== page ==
The Plague Continues

Rat Flea

Rat Flea

The bubonic plague has been reduced to a low incidence level in most of the world. Our understanding of disease transmission and the importance of controlling both the rodent population and the flea vectors have dampened the large uncontrollable outbreaks that have had major affects on world history. The plague is still with us and a recent outbreak on the island of Madagascar demands attention. Since August, over 100 people have been diagnosed with plague with 40 deaths. The plague has recently spread to the capital city, Antananarivo with a population of a quarter million. A serious risk of a plague outbreak in a densely populated area must be addressed. The World Health Organization and International Red Cross have stepped up efforts. Most worrisome is insecticide resistance in the flea population that makes flea control less effective. It is hoped that efforts to control rats and fleas can limit the number of cases. Underinvestment in health care facilities in poor nations leaves the populations at greater risk.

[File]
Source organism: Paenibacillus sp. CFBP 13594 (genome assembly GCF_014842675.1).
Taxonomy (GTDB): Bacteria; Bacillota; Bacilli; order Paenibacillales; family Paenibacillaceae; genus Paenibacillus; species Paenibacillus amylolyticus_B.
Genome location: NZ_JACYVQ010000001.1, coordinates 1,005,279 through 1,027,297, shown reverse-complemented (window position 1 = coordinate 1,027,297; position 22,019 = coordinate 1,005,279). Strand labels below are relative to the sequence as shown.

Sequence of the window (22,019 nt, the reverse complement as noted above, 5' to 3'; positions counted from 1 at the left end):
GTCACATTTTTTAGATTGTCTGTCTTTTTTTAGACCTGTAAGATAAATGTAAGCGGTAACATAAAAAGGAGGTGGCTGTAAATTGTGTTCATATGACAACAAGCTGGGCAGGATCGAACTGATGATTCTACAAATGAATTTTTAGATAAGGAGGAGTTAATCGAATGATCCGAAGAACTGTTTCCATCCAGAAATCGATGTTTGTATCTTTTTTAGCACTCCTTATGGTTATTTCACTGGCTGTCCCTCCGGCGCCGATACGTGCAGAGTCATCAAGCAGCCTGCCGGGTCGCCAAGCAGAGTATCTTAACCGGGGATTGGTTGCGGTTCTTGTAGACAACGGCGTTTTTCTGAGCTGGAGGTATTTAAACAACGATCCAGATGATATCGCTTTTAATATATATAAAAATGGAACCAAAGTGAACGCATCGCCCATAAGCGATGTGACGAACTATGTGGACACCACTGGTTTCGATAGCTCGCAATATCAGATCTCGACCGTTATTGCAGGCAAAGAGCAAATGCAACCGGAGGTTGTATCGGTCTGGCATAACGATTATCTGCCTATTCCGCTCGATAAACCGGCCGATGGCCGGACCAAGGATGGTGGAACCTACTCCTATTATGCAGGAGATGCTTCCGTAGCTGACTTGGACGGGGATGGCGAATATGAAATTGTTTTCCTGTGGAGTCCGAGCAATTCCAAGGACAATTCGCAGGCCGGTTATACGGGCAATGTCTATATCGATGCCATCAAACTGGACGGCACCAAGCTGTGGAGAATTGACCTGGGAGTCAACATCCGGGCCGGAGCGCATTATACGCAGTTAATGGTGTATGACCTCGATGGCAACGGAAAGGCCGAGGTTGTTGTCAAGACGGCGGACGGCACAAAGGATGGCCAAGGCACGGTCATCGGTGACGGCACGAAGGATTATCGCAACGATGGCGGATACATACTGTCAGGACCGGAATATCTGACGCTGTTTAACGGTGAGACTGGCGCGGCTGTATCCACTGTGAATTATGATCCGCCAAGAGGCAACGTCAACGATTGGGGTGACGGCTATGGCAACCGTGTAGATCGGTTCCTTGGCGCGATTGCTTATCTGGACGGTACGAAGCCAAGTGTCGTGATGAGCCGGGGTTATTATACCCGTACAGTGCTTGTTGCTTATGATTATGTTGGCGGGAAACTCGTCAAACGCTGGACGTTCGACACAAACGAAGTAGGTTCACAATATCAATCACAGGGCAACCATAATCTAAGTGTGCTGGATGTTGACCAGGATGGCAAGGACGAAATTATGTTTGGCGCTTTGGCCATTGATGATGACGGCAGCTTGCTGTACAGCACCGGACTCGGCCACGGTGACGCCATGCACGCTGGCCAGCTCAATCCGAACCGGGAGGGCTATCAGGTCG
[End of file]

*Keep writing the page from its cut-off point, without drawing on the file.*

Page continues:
About jjneal

Jonathan Neal is an Associate Professor of Entomology at Purdue University and author of the textbook, Living With Insects (2010). This blog is a forum to communicate about the intersection of insects with people and policy. This is a personal blog. The opinions and materials posted here are those of the author and are in no way connected with those of my employer.
This entry was posted in by jjneal, Health, News, Pest Management, Policy. Bookmark the permalink.

1 Response to The Plague Continues

  1. Pingback: Plague Vectors | Living With Insects Blog

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